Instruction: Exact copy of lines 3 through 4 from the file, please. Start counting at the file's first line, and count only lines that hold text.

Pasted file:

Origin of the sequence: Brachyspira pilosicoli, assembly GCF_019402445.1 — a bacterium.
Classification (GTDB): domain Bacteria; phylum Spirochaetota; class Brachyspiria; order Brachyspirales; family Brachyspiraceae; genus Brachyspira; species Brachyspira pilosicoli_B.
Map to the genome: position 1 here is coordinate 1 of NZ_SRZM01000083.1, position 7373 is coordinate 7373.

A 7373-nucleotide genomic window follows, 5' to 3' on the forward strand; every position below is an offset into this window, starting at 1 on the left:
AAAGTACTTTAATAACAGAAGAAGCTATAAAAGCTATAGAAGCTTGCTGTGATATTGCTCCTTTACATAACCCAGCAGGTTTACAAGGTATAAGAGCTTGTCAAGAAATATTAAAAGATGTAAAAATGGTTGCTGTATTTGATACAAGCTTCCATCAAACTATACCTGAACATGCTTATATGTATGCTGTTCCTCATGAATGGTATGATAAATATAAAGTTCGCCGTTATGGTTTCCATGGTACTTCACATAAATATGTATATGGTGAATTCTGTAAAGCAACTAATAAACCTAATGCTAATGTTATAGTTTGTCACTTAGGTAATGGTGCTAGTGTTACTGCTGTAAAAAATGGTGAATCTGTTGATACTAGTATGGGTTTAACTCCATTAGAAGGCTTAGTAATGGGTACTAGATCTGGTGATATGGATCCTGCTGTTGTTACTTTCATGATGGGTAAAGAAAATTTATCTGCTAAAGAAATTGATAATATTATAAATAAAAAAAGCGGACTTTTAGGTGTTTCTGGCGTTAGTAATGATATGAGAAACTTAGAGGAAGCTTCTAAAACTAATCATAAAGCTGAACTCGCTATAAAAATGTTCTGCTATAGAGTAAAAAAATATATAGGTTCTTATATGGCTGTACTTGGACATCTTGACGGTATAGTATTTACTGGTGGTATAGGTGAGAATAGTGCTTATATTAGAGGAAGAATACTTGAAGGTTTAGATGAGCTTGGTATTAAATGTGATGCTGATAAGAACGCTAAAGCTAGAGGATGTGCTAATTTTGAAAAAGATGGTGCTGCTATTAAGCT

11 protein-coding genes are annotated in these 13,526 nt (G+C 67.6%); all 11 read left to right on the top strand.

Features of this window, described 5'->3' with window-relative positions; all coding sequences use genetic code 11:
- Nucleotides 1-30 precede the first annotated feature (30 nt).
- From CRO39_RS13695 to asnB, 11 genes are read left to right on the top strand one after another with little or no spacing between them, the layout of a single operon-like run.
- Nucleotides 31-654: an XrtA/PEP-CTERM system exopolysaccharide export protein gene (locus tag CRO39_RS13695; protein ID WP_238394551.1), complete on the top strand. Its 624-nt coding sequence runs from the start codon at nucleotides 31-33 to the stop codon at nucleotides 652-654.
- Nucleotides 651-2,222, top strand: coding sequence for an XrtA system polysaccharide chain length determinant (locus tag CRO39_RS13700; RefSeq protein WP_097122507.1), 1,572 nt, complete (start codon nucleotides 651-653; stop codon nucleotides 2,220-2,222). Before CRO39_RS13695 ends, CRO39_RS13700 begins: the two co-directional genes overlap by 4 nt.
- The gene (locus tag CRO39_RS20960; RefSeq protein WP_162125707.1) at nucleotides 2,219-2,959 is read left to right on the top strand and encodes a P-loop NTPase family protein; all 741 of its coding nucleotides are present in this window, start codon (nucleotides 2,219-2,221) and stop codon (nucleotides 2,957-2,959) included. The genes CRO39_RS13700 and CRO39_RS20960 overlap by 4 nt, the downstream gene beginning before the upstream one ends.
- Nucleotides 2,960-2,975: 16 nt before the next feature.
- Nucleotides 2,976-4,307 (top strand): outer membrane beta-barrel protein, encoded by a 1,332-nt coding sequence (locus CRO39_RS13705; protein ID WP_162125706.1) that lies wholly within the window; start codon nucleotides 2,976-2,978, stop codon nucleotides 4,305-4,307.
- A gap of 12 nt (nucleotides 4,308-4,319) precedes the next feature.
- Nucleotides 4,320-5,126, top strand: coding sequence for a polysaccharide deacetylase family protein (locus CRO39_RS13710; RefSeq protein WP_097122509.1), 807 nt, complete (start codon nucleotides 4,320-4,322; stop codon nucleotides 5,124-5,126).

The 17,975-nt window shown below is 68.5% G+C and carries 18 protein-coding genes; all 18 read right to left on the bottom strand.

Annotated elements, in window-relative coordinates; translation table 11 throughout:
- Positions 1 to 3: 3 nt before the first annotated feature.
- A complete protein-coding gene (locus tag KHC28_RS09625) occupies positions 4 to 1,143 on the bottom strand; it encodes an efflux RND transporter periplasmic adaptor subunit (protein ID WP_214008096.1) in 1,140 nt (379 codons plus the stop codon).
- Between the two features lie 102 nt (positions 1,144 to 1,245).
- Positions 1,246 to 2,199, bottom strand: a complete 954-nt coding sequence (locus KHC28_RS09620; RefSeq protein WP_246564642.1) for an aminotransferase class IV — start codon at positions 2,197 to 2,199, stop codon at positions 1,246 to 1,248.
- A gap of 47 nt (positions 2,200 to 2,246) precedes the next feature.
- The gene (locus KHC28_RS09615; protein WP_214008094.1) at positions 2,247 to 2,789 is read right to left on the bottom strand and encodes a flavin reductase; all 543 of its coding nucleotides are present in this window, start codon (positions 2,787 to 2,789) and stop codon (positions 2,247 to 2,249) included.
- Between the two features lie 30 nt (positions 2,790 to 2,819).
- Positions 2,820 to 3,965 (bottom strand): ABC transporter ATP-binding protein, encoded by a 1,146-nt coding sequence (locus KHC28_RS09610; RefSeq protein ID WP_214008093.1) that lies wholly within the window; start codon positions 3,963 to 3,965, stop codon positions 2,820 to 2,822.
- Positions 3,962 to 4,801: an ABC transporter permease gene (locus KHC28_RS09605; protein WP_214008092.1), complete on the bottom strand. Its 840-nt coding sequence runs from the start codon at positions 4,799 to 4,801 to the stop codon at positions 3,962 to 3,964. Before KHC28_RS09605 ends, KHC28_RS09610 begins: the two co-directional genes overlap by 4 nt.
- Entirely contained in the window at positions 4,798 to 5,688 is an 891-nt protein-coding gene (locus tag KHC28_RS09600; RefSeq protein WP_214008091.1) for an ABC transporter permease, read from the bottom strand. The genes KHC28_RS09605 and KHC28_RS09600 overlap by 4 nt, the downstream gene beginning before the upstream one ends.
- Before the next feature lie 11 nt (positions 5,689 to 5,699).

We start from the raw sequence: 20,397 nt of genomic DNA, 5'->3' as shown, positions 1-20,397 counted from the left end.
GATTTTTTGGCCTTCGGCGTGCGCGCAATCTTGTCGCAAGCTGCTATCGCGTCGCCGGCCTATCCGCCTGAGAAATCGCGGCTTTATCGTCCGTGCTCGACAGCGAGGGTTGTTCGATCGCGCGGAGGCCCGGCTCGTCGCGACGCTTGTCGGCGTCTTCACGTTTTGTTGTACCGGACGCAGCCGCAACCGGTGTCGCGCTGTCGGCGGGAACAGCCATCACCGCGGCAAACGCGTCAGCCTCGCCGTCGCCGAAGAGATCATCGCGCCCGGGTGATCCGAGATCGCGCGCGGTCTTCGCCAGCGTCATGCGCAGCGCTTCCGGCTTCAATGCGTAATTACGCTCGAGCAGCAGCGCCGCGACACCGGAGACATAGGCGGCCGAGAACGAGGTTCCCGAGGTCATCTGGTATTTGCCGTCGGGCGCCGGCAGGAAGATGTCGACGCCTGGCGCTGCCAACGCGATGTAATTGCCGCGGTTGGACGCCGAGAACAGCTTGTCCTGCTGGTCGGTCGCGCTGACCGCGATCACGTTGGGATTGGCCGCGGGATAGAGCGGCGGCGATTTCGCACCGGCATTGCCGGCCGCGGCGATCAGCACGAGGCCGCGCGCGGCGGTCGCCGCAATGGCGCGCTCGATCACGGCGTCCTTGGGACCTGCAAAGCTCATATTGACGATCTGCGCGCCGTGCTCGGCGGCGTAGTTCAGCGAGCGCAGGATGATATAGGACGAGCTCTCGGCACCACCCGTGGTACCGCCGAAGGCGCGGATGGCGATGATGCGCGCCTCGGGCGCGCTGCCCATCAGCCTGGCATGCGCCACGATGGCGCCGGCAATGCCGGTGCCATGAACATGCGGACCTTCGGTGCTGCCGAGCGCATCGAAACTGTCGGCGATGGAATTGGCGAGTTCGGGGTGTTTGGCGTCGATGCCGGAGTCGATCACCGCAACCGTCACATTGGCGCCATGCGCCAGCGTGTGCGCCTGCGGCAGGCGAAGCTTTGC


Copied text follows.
Map to the genome: position 1 here is coordinate 1 of NZ_SRZM01000083.1, position 7373 is coordinate 7373.

A 7373-nucleotide genomic window follows, 5' to 3' on the forward strand; every position below is an offset into this window, starting at 1 on the left: